Manifest Der Kommunistischen Partei (German) Paperback
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About the Author
Described as one of the most influential figures in human history, Karl Marx was a German philosopher and economist who wrote extensively on the benefits of socialism and the flaws of free-market capitalism. His most notable works, Das Kapital and The Communist Manifesto (the latter of which was co-authored by his collaborator Friedrich Engels), have since become two of history s most important political and economic works. Marxism the term that has come to define the philosophical school of thought encompassing Marx s ideas about society, politics and economics was the foundation for the socialist movements of the twentieth century, including Leninism, Stalinism, Trotskyism, and Maoism. Despite the negative reputation associated with some of these movements and with Communism in general, Marx s view of a classless socialist society was a utopian one which did not include the possibility of dictatorship. Greatly influenced by the philosopher G. W. F. Hegel, Marx wrote in radical newspapers from his young adulthood, and can also be credited with founding the philosophy of dialectical materialism. Marx died in London in 1883 at the age of 64. --This text refers to an alternate Paperback edition.
Top customer reviews
It should be stressed for the novice to this subject, all three volumes of Capital provide a scientific explanation, as Marx put it, of how the Capitalist system works from the perspective that labor is the underlying essence of all value. If one accepts the basic assumptions made early in Chapter 1 of Capital, Volume 1--that abstract labor is the source of value(1)--Marx's logic flows well, not only through Volume 1, but all the way through Volume 3.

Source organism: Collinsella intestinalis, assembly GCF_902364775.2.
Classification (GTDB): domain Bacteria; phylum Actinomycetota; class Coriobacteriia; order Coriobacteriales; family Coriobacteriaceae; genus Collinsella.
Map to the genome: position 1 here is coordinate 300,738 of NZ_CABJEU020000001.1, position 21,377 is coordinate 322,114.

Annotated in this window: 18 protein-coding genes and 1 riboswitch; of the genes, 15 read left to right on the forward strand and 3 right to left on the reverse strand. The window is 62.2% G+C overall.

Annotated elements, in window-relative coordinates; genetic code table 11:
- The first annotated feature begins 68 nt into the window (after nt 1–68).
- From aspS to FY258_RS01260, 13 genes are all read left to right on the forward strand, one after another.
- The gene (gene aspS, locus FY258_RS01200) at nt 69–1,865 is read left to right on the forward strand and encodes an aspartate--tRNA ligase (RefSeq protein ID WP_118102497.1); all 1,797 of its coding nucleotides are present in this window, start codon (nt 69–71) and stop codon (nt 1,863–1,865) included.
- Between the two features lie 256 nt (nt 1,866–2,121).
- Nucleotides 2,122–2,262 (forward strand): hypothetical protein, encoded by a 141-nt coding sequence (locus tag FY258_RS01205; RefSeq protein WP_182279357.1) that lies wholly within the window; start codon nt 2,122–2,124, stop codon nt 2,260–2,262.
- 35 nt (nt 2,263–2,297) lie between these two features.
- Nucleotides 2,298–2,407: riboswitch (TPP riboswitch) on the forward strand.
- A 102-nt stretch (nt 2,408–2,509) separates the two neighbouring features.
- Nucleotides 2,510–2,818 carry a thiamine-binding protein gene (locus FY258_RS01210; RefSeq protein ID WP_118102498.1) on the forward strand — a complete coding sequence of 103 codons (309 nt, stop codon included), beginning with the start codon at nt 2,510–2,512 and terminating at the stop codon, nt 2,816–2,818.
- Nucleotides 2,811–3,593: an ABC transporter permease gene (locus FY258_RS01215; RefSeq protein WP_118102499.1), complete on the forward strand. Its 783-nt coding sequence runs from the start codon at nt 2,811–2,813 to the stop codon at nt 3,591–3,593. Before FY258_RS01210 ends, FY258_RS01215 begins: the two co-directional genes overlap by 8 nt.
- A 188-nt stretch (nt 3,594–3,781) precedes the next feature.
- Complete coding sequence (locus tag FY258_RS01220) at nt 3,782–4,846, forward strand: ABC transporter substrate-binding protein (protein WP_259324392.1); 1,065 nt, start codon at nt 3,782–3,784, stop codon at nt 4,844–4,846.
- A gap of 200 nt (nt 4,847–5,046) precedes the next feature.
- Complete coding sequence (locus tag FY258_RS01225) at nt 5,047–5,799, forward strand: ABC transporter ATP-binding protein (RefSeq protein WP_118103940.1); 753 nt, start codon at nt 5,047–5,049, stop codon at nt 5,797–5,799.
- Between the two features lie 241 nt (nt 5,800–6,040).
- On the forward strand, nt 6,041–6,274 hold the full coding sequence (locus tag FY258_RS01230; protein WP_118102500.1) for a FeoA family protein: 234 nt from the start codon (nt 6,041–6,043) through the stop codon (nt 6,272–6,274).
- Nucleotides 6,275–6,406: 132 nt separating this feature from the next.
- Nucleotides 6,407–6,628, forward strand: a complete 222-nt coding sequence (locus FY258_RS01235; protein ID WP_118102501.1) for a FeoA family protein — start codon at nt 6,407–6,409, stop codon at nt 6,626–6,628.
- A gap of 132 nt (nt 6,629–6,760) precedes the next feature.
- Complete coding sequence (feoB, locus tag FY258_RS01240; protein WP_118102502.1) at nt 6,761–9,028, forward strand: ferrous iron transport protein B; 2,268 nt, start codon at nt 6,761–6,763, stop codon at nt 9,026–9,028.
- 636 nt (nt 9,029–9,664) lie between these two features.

If one is looking to fault Marx's economics based on the works of Capital, one will come up empty not only because Marx's logic is flawless, but as economist and former Marxist Thomas Sowell says, " ...Marx considered the idea of proving a concept to be ridiculous. Moreover, Engels had asserted...that one only proves one's ignorance of dialectics by thinking of it as a means by which things can be proved."(2)
However, there was one instance where Marx let his dialectical guard down, allowing for an empirical objection that would consign all of Marx's works for naught. Sowell himself touches upon the specific passage where Marx cornered himself, but doesn't appreciate the full ramifications of Marx's observation.
In the "The Poverty of Philosophy" (1847) Marx says, "In acquiring new productive forces men change their mode of production; and in changing their mode of production, in changing the way of earning their living, they change all their social relations. The handmill [a productive force] gives you society with the feudal lord, the steam-mill [a productive force], society with the industrial capitalist."(3)